Big national lenders tend to lock in the bulk of commercial real estate financing, but regional banks should certainly not be overlooked in 2018 just because they’re typically smaller.
That’s especially true in Chicago, where regional banks issued a particularly large share of commercial real estate loans originated by the market’s top 20 originators – 39% – compared with 20% for in-state lenders in New York City and 21% in Los Angeles, according to a CrediFi analysis of the first six months of 2017.
Financing from regional banks in Chicago, primarily from Illinois-based lenders, closely rivals the 41% originated by U.S. national banks in the Windy City.
Leading Chicago-based lenders in the first half of 2017 included Wintrust Bank and other in-state lenders such as Lakeside Bank and First Midwest.
Wintrust Financial Corp., the parent company of Wintrust Bank, Lake Forest Bank & Trust Company, Wheaton Bank & Trust and several other subsidiaries, originated over $400 million for more than 100 commercial real estate loans in the Chicago market in H1.
Non-Illinois banks financing Chicago commercial properties include Delaware-based PNC Bank and Arkansas-based Bank of the Ozarks, which were also among the top out-of-state banks active in Los Angeles.
In New York and Los Angeles, regional banks accounted for about a fifth of the commercial real estate loans issued by each city’s top 20 originators in H1.
In the Big Apple, most of the regional CRE financing comes from local lenders Signature Bank and New York Community Bank.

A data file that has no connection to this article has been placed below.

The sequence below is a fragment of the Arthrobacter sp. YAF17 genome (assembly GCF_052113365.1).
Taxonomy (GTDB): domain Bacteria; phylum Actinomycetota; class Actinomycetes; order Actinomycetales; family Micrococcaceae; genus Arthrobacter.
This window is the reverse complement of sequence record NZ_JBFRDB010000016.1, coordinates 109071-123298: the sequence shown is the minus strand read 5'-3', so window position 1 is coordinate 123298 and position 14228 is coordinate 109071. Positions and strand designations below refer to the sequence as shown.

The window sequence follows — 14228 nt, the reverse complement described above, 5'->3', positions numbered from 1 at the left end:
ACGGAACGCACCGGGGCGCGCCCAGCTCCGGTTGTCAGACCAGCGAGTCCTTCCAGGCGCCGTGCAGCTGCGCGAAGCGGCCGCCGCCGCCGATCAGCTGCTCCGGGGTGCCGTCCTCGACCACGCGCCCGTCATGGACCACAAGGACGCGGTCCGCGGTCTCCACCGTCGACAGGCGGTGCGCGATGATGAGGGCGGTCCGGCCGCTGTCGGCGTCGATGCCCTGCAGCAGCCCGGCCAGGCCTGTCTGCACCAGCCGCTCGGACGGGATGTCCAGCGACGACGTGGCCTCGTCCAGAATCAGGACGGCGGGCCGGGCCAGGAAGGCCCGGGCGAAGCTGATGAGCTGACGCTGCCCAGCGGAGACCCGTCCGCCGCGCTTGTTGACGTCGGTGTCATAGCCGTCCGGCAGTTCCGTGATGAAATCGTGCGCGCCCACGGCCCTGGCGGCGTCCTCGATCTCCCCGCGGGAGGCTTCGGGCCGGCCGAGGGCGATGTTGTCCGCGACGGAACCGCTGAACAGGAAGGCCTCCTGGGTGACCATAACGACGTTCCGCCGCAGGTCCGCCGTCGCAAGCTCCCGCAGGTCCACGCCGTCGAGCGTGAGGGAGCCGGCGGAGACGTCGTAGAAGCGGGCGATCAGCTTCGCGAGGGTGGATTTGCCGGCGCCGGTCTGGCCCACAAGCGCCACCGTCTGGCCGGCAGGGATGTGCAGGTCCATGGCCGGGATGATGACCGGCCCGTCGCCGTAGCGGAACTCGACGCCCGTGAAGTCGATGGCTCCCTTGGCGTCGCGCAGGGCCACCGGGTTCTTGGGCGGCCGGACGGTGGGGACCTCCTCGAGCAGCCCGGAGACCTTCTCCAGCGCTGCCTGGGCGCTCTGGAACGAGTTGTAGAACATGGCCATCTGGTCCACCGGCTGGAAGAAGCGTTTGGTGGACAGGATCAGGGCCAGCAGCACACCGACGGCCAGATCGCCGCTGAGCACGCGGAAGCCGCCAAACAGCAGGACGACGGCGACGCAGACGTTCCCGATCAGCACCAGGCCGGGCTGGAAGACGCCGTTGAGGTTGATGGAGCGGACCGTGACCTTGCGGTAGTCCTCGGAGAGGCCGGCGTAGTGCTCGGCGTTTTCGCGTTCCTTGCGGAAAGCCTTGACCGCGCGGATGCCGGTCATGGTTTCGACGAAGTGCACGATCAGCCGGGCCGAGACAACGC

Indeed, local banks could see their share of commercial real estate financing rising in New York City in 2018.
New York Community Bank significantly increased its New York City CRE origination in the third quarter of 2017, rising 62% quarter-over-quarter and 34% year-over-year, CrediFi found in its NYC Lending Spotlight for Q3 2017.
NYCB had previously indicated it was holding back on growth in a bid to stay under the $50 billion asset threshold that would make the bank a systemically important financial institution, or SIFI, and subject to additional regulatory and capital requirements.
But the bank said in its Q3 earnings call that it now has the flexibility to grow its balance sheet by approximately $5.9 billion without breaching the SIFI threshold, and projected continued loan growth.
Will regional lenders continue to be active in Chicago commercial real estate finance in 2018? Will they up their game in New York City? As we begin the new year, these are just a few of the questions we’ll be asking.